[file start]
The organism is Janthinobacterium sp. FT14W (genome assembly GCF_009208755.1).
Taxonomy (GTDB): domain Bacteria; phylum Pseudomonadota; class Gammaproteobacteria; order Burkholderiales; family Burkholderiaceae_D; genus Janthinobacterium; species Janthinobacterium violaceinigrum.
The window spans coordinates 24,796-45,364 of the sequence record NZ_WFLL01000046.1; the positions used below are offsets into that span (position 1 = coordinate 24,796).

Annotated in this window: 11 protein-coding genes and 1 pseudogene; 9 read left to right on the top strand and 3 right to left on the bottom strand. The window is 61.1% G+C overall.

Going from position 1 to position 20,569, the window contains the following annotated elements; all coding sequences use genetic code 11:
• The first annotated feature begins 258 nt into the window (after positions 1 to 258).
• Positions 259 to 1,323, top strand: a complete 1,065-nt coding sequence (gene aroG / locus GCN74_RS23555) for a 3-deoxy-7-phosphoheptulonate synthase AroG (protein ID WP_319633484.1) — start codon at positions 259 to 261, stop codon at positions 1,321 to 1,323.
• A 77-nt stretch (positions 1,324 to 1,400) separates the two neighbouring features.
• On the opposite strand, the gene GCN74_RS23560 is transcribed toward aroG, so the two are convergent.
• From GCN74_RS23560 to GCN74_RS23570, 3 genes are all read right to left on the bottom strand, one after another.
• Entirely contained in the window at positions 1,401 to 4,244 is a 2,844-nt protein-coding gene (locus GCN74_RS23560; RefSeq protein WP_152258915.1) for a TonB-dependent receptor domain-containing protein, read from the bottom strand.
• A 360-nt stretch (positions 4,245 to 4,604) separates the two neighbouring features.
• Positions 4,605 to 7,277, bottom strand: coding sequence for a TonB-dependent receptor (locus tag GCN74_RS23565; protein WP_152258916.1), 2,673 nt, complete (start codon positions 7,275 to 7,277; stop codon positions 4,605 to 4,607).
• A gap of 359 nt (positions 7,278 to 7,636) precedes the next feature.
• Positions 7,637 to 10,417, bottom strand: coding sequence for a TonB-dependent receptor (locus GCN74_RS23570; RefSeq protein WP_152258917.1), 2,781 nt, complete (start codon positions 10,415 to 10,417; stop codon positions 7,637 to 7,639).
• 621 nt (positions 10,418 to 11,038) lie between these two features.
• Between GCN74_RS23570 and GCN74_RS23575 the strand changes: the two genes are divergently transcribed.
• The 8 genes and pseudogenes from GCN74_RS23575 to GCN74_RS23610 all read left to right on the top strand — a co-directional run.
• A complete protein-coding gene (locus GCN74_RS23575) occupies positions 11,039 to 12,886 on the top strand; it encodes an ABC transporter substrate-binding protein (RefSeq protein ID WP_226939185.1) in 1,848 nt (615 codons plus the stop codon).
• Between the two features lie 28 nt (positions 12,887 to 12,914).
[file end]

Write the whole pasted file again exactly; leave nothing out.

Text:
The organism is Janthinobacterium sp. FT14W (genome assembly GCF_009208755.1).
Taxonomy (GTDB): domain Bacteria; phylum Pseudomonadota; class Gammaproteobacteria; order Burkholderiales; family Burkholderiaceae_D; genus Janthinobacterium; species Janthinobacterium violaceinigrum.
The window spans coordinates 24,796-45,364 of the sequence record NZ_WFLL01000046.1; the positions used below are offsets into that span (position 1 = coordinate 24,796).

Annotated in this window: 11 protein-coding genes and 1 pseudogene; 9 read left to right on the top strand and 3 right to left on the bottom strand. The window is 61.1% G+C overall.

Going from position 1 to position 20,569, the window contains the following annotated elements; all coding sequences use genetic code 11:
• The first annotated feature begins 258 nt into the window (after positions 1 to 258).
• Positions 259 to 1,323, top strand: a complete 1,065-nt coding sequence (gene aroG / locus GCN74_RS23555) for a 3-deoxy-7-phosphoheptulonate synthase AroG (protein ID WP_319633484.1) — start codon at positions 259 to 261, stop codon at positions 1,321 to 1,323.
• A 77-nt stretch (positions 1,324 to 1,400) separates the two neighbouring features.
• On the opposite strand, the gene GCN74_RS23560 is transcribed toward aroG, so the two are convergent.
• From GCN74_RS23560 to GCN74_RS23570, 3 genes are all read right to left on the bottom strand, one after another.
• Entirely contained in the window at positions 1,401 to 4,244 is a 2,844-nt protein-coding gene (locus GCN74_RS23560; RefSeq protein WP_152258915.1) for a TonB-dependent receptor domain-containing protein, read from the bottom strand.
• A 360-nt stretch (positions 4,245 to 4,604) separates the two neighbouring features.
• Positions 4,605 to 7,277, bottom strand: coding sequence for a TonB-dependent receptor (locus tag GCN74_RS23565; protein WP_152258916.1), 2,673 nt, complete (start codon positions 7,275 to 7,277; stop codon positions 4,605 to 4,607).
• A gap of 359 nt (positions 7,278 to 7,636) precedes the next feature.
• Positions 7,637 to 10,417, bottom strand: coding sequence for a TonB-dependent receptor (locus GCN74_RS23570; RefSeq protein WP_152258917.1), 2,781 nt, complete (start codon positions 10,415 to 10,417; stop codon positions 7,637 to 7,639).
• 621 nt (positions 10,418 to 11,038) lie between these two features.
• Between GCN74_RS23570 and GCN74_RS23575 the strand changes: the two genes are divergently transcribed.
• The 8 genes and pseudogenes from GCN74_RS23575 to GCN74_RS23610 all read left to right on the top strand — a co-directional run.
• A complete protein-coding gene (locus GCN74_RS23575) occupies positions 11,039 to 12,886 on the top strand; it encodes an ABC transporter substrate-binding protein (RefSeq protein ID WP_226939185.1) in 1,848 nt (615 codons plus the stop codon).
• Between the two features lie 28 nt (positions 12,887 to 12,914).